nity colleges in southeastern
Michigan.
Of the Ann Arbor idea, in re-
lation to the committee's study,
he said, "The committee is en-
deavoring to study the proposi-
tion in advance of any need for
more technical specialists than
are available."
The Chamber of Commerce's
education committee will meet
next month to discuss the feasi-

bility and need of such a commu-
nity college in Ann Arbor.
He added that such training
could support University research
and that of a new research plant
now being constructed in the city.
Ford Group
Gives Money
To U Press
For the third year in succes-
sion, the University Press has re-
ceived a grant from the Ford
Foundation, this year amounting
to "over $5,000," Fred D. Wieck,
director of the Press, announced
yesterday.
"The grant is part of a five-
year program, started two years
ago," Wieck said. "The initial
grant was $6,000, the second-year
grant was $6,000, and this year's
grant will allow us to publish two
books."
The amount of the grant varies
slightly each year, Wieck said.
The Foundation granted'funds to
31 other institutions to help sup-
port the publication of scholarly
works in the humanities and so-
cial sciences.
The total amount of grants this
year is $314,610.
Get WIl.DROOT
J. S. BACH, songwriter, says: ."Wild.
root makes your hair look cool, man!"
Just a little bit
of Wildroot
arnd...WOW! c o

NOW OPEN
SNACK BAR
and
GARDEN ROOM
Do you like food that . . . Tastes a little
better and is served a little differently?
FOR BREAKFAST OPEN AT 8 A.M.
FOR LUNCH
quick service in the snackbar . . . leisurely eat-
ing in the Garden Room.
coffee breaks-- sodas snacks
'til 4 P.M.
Sren&tJoT
(next to State Theatre)

WEIGHTS OFFICIAL SAYS:
Banks Weigh, Do Not Count Money

It's time to dig your
bikes out of storage
for repairing at the
Student Bicycle Shop.

SOLD OUT
The-

"Many banks now weigh their
money instead of counting it,"
George P. Smith, Sealer of
Weights and Measures for Wash-
tenaw County said recently.
"Scales so sensitive they can de-
tect the absence of a single coin
or bill are drastically cutting
down the tedious task of counting
money in banks.'
Smith is head of a local com-
mittee for the observance of Na-
tional Weights and Measures
Week, March'1 to 7. It will com-
memorate the passing of the first
weights-and-measures laws by
Congress in 1799.
Can Separate Flowers
"Flowers are sometimes sold by
weight. The sensitive scale can
separate them into bunches with
stems 12 inches long, 16 inches
long and 18 inches long."
The same goes for expensive
flower seed, Smith continued.
Seeds of some rare petunia varie-
ties cost as much as $16,000 a
pound, and they are sometimes
sold by weight.
Without standard units of
measurement our life would be
plunged into chaos, Smith said.
In manufacturing things for con-
sumers, he said, weights and
measures are indispensable.
Blend Ingredients
The ingredients used to make
our window panes are blended by
weight, he notes. So are wonder!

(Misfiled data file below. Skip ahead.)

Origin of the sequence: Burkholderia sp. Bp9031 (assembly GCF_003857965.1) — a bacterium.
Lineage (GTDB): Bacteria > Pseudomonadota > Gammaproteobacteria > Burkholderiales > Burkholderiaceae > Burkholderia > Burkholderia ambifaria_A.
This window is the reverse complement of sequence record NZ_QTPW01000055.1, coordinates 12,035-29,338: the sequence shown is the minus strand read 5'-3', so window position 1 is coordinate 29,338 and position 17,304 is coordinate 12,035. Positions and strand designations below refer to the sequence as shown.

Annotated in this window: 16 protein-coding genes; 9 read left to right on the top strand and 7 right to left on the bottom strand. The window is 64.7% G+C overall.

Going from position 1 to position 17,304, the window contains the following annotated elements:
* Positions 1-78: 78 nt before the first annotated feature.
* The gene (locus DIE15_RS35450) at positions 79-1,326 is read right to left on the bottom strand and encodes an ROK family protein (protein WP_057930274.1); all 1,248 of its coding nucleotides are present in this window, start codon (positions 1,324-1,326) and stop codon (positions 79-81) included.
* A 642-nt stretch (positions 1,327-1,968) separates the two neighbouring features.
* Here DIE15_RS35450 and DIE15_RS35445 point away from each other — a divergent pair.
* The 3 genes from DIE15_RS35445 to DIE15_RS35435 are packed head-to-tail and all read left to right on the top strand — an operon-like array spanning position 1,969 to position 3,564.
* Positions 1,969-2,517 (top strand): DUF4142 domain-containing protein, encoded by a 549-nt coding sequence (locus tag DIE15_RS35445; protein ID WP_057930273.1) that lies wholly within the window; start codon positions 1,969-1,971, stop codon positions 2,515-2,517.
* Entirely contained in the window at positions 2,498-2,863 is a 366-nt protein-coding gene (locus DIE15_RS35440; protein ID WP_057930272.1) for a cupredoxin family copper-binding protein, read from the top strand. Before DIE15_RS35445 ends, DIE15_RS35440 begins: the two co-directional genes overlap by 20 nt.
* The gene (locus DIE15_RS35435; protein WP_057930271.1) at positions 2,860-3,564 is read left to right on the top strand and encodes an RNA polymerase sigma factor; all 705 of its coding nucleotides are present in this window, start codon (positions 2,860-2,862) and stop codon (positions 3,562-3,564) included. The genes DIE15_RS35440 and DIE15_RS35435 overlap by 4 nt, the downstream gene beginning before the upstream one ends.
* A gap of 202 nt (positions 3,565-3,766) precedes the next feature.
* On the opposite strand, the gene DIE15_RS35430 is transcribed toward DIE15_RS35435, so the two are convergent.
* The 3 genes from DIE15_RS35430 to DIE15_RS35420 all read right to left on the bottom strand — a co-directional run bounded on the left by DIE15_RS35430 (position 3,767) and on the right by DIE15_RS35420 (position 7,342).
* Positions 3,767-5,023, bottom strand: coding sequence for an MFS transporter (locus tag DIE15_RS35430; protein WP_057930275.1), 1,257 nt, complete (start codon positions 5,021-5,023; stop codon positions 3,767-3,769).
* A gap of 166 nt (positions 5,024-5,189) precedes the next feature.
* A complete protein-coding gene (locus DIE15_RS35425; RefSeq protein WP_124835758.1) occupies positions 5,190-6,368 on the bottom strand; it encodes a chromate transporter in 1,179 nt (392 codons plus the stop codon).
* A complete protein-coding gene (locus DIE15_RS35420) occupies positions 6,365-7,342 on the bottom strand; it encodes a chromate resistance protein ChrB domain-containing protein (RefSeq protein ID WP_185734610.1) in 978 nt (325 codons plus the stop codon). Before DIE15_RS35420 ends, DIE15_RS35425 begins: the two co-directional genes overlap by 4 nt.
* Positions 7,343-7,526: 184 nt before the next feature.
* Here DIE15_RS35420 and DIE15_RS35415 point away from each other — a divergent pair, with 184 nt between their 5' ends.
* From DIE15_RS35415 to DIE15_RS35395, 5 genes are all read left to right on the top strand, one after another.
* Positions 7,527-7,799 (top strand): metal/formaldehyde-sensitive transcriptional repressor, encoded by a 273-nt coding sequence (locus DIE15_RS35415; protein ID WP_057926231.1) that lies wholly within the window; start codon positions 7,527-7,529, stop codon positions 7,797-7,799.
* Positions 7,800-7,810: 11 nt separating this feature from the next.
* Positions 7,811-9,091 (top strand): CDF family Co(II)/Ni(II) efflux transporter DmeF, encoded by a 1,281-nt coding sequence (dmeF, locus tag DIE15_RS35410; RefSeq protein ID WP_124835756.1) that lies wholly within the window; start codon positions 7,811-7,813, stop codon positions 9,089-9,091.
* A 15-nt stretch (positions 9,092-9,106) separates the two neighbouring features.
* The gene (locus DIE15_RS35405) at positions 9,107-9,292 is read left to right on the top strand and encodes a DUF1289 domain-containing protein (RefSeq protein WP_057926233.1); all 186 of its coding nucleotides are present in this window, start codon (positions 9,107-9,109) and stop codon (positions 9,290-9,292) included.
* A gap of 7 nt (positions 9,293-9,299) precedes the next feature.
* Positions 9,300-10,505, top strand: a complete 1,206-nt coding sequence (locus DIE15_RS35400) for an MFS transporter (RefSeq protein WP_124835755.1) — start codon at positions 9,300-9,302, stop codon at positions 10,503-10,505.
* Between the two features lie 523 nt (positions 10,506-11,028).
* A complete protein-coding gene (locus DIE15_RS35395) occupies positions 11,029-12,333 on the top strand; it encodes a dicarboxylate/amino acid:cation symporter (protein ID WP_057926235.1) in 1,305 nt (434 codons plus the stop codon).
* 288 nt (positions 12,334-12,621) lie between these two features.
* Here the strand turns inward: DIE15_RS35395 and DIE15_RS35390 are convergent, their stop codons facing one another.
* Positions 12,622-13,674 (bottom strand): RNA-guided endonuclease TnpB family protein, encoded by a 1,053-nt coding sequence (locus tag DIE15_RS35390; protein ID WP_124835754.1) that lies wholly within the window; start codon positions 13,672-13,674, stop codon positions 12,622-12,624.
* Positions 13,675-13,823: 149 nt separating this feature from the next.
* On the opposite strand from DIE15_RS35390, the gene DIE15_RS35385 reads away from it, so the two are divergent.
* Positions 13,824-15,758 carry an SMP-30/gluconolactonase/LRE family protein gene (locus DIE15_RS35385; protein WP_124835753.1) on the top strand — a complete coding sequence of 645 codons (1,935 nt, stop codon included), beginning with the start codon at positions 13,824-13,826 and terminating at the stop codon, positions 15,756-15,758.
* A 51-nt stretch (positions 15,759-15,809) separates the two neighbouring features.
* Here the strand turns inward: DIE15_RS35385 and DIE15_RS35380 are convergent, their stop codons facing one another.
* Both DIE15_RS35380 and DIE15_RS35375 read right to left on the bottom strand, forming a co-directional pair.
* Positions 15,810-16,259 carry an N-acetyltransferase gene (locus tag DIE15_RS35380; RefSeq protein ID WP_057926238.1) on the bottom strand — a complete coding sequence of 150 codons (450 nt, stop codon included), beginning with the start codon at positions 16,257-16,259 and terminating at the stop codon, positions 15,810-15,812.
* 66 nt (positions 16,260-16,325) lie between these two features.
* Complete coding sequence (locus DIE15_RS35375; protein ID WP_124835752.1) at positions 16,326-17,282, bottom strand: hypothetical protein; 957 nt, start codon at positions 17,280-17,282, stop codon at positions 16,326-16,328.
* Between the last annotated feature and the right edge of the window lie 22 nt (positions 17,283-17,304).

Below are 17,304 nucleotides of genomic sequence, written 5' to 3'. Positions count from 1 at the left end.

drugs, sometimes in minute quan-
tities.
White mice for medical re-
search are sometimes sold by
weight and not by number, Smith
explained.
A tobacco company that gives

premium coupons with cigarettes
'undoubtedly counts the coupons
by weighing them, he remarked.
"It's quicker than actually count-
ing them, and scales can detect
the" absence of a single coupon."
Can Make Mistakes
But scales and other measuring
devices can make mistakes if they
are worn out, abused or misused,
he added. That is where his de-
partment comes in.
Last year the county weights-'
and-measures department in-
spected 12,083 pieces of equipment
and packages, Smith reported. Of
these, 1,246 were condemned, 65
were adjusted and 10,772 were
sealed.
Safe Traffic
TO Be; Viewed
ByTeachers,
Traffic safety will be discussed
at two institutes conducted at the
University on Saturday, March 14.
The featured speaker will be
James M. Hare, Michigan secre-
tary of state, speaking on "Imag-
ineering in Traffic Safety." Fac-
tors such as education in engi-
neering used to increase safety
will be discussed.
The morning sessions will be
held in the Union, while the aft-
ernoon meeting is to take place at
the General Motors Proving
Ground at Milford.
The Institutes are sponsored by
two groups of driver education
and auto mechanics teachers.

"When the housewife buys a
pound of meat or the motorist a
gallon of gasoline," Smith said,
"They depend upon the accuracy
of measurements. Millions of such
transactions requiring accurate
weighing and measurement are
carried on in Washtenaw County
every week."
Used by Government
"Weights and measures," he
concluded, "is one of the most im-
portant activities of local govern-
ment. Every citizen has a direct
financial stake -rand so does
every businessman -- in seeing
that all transactions are fair to
both buyer and seller."
The use of weights and meas-
ures are indispensable in the man-
ufacture of things Mr. and Mrs.
John Q. Public eat, wear, and use,
he added.
One of the most interesting ex-
amples of a weighing application
is used by laboratory houses
which sell animals such as white
mice for medical research by
weight, not bothering to count
them.
ORCH ESTRAS
by BUD-MOR
featuring
Bob Elliott Mark Harvey
Earle Pearson Dick Collins
Dick Pollinger Dick Tilkin
plus many others

STUDENT BICYCLE SlO

1319 South University

" Narmandy 8-64!

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1103 S. Univ.

NO 2-6362

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&I I MilA' M-